Study: Vitamin D Supplementation Improves Babies’ Growth

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Baltimore, MD–A new clinical trial from McGill University, presented at  Nutrition 2019, held at the Baltimore Convention Center in June, looked at the impact of vitamin D supplementation on infant growth. As the researchers explain in the study abstract, vitamin D status is positively associated with lean mass phenotype in healthy infants born with sufficient vitamin D stores. In this study, researchers tested whether rapid correction of low neonatal vitamin D status would improve body composition (lean mass and fat mass) at six months of age.

In the study, infants with serum 25(OH)D < 50 nmol/L (n=87) were randomized to receive 400 or 1,000 IU/d until 6 months of age. Those with 25(OH)D ≥50 nmol/L (n=31) were recruited as a reference group, and received 400 IU/d.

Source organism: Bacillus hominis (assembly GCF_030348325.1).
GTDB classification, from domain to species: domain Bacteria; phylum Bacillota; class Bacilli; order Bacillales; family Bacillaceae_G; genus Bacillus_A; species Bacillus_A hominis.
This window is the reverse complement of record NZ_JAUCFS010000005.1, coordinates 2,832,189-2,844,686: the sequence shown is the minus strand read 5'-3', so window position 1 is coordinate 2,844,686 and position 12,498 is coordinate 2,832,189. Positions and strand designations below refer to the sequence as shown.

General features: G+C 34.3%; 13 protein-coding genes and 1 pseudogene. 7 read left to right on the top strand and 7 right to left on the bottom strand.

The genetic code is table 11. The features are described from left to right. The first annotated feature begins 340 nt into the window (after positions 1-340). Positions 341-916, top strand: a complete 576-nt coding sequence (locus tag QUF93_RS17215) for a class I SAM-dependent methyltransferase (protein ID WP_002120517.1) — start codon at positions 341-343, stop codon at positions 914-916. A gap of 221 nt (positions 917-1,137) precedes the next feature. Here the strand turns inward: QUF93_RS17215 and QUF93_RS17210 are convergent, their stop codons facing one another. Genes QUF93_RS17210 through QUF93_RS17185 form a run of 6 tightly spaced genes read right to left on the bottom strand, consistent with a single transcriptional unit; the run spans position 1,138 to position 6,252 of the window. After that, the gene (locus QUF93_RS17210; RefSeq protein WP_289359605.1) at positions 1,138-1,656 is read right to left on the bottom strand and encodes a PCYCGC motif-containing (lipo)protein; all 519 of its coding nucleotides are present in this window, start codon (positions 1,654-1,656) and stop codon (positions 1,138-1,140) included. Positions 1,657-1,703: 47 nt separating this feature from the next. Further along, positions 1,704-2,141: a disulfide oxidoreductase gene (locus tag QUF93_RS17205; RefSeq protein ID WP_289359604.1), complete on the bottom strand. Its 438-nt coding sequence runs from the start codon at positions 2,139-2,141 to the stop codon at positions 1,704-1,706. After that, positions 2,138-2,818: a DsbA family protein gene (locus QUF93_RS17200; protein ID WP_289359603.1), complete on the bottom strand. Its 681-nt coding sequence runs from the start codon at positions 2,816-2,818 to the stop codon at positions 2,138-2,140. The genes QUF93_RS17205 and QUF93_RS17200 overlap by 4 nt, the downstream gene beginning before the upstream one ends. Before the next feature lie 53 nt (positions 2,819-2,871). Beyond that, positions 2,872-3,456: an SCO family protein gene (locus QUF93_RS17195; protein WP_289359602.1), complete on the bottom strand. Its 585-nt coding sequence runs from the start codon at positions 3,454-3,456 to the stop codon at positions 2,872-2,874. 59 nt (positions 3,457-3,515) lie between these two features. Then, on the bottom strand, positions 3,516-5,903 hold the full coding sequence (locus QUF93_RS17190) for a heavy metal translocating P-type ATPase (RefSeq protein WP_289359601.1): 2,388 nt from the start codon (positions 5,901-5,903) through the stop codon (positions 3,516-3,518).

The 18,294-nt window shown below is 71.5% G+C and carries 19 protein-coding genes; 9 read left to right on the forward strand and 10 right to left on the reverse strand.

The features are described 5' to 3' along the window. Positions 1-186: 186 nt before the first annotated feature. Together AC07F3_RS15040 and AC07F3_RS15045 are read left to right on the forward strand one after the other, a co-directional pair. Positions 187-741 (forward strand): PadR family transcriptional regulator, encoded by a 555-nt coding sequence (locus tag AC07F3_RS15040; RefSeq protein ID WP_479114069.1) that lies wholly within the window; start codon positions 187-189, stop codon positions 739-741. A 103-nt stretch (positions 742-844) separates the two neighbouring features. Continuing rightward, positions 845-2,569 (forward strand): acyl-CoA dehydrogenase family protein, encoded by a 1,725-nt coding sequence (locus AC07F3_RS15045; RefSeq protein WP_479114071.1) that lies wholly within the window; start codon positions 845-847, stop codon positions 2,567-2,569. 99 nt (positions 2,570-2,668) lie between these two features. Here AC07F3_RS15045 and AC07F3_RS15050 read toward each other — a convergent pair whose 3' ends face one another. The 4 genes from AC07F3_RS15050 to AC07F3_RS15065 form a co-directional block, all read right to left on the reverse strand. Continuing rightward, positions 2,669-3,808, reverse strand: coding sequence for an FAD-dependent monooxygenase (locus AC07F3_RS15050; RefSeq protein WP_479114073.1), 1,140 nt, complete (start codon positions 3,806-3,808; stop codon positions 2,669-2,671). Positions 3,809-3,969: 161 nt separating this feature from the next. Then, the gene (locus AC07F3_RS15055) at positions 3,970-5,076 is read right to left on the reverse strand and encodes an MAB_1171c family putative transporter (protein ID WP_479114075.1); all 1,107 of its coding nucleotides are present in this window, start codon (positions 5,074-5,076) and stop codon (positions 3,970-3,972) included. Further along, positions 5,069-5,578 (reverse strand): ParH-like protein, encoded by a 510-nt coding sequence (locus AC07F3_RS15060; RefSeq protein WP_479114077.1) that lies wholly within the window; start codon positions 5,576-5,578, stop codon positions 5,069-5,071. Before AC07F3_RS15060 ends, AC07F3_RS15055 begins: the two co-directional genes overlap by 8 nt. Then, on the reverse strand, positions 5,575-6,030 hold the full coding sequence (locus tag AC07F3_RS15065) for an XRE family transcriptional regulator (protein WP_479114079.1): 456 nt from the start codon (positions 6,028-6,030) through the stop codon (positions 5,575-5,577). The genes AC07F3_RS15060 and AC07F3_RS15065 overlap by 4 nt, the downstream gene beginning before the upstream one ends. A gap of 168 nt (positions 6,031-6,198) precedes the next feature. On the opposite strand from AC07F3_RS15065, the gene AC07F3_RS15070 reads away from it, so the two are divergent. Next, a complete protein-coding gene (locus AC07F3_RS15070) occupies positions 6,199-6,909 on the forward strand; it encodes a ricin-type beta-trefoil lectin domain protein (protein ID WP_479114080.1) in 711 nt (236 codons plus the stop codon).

The result: Newborns with low vitamin D stores who were given 1,000 IU/day of vitamin D supplementation built up their D stores more rapidly and gained more lean body mass by six months of age compared to infants given 400 IU/day, which is the current standard of care for children as recommended by American Academy of Pediatrics.

1 COMMENT

  1. The women and their children both need to be exposed to regular, midday, full-body sun exposure, which can stimulate up to 20,000 IU in the skin. That way, the mothers will be replete with healthful vitamin D and many other essential photoproducts of sun exposure. And, their infants will never be born vitamin D deficient. Growth rates will then be normal, and the health and bone strength of the infants will be in normal ranges.
    More information: Sunlightinstitute.org, and read Dr. Marc Sorenson’s book, Embrace the Sun.

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